Plant-Insect Interaction: Spicebush swallowtail on a common buttonbush


Spicebush swallowtail (Lepidoptera: Papilionidae: Papilio troilus) feeding on the nectar of a common buttonbush (Cephalanthus occidentalis, Rubiaceae). Photographed 07/13/2014 at Oak Openings Preserve Metropark near Swanton, Ohio.

Spicebush swallowtails (Lepidoptera: Papilionidae: Papilio troilus) are relatively large butterflies that can be found in a variety of habitats in eastern North America. Adults spend much of their time feeding on the nectar provided by a number of flowering plant species. The individual shown here was visiting the unique flowers of a common buttonbush (Cephalanthus occidentalis, Rubiaceae) in northwest Ohio. Adults spend much of the rest of their time looking for mates. Eggs are laid singly on the undersides of leaves and larval hosts include several species of trees and shrubs, especially spicebush (Lindera benzoin, Lauraceae).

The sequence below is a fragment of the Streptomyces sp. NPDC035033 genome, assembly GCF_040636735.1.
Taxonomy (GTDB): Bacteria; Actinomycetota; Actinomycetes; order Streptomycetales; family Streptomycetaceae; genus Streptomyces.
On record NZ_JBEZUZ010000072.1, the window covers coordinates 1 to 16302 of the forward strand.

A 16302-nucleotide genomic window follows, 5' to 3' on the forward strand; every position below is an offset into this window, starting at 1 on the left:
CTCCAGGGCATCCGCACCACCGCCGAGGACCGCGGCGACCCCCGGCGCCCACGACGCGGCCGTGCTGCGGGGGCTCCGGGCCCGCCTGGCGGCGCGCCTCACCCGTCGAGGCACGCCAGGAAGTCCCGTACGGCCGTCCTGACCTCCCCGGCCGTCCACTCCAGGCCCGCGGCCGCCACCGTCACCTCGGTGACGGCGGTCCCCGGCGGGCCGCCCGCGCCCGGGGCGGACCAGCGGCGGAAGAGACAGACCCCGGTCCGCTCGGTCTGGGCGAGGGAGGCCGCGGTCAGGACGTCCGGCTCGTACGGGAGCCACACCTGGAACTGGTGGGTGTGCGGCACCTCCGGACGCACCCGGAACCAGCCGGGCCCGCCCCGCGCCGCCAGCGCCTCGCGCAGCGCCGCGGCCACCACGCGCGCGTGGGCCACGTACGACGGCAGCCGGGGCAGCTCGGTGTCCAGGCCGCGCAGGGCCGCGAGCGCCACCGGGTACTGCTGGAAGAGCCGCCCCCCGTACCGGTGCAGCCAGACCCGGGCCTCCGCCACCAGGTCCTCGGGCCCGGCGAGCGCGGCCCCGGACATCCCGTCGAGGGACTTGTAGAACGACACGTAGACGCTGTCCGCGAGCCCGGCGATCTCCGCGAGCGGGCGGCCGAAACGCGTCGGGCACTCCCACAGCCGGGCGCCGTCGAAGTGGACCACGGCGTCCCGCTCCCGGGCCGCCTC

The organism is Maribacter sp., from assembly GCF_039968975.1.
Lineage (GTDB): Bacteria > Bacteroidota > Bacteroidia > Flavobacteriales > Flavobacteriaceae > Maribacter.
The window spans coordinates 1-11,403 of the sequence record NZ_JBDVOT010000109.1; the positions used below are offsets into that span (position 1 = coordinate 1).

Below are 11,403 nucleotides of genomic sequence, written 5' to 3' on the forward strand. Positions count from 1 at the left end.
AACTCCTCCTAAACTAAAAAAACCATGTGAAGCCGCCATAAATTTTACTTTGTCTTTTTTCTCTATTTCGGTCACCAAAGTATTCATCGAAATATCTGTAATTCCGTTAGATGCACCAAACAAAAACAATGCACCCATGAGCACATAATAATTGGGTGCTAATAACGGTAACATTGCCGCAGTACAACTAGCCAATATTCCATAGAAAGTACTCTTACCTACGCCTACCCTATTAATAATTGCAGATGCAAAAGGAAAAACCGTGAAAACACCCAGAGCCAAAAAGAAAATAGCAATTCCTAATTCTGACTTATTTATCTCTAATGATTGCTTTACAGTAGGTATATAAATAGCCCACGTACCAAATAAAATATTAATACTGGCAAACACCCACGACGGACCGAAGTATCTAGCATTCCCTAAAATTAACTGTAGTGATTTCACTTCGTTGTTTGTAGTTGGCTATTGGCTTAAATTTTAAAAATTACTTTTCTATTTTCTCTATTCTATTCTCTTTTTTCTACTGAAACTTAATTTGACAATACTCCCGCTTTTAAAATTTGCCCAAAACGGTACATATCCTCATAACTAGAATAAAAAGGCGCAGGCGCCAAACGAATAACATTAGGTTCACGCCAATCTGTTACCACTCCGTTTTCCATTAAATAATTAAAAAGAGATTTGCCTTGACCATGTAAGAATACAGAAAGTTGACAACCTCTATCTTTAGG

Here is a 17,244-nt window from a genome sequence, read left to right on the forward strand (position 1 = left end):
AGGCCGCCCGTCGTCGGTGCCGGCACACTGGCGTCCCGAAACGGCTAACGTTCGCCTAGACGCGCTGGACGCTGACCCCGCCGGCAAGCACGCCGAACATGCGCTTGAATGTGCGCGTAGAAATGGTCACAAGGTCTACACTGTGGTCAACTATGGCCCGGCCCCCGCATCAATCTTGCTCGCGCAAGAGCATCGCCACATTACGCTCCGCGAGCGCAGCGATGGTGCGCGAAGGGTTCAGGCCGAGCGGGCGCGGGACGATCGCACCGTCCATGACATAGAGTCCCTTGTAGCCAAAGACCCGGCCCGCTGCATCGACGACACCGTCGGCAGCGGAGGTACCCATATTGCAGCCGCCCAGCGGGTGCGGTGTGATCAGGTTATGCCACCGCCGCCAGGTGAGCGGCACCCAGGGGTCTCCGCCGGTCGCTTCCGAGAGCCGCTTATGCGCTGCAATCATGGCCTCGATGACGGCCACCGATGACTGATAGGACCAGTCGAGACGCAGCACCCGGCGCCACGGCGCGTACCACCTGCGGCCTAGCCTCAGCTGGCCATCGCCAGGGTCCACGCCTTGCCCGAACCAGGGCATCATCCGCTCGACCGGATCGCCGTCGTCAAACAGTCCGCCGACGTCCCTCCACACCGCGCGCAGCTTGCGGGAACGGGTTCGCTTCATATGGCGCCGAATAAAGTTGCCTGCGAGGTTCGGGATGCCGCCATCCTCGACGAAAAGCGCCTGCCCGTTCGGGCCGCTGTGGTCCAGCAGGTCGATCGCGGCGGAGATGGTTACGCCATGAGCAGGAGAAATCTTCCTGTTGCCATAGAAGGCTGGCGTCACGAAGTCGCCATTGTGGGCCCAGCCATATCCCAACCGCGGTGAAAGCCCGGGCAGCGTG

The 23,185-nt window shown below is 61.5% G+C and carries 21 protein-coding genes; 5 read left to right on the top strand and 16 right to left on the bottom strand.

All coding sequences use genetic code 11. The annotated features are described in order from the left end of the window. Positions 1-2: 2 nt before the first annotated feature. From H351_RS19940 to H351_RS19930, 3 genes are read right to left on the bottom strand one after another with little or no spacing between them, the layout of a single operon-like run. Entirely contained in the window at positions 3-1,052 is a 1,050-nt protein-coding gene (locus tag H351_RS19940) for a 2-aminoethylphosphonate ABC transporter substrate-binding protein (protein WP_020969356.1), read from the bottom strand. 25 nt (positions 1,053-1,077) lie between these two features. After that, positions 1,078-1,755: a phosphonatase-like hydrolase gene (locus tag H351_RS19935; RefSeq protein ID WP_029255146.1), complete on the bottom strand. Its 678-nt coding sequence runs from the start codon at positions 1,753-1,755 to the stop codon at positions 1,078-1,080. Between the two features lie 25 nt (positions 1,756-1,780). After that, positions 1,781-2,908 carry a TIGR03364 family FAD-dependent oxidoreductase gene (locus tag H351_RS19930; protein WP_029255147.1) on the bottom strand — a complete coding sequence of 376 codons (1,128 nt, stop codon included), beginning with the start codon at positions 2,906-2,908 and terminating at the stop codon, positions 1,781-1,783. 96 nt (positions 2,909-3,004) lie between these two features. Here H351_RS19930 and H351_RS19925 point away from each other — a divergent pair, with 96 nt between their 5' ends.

About Jeremy Sell

Science and nature nerd.
This entry was posted in Botany, Ecology, Entomology, Organism Interactions and tagged , , , , . Bookmark the permalink.

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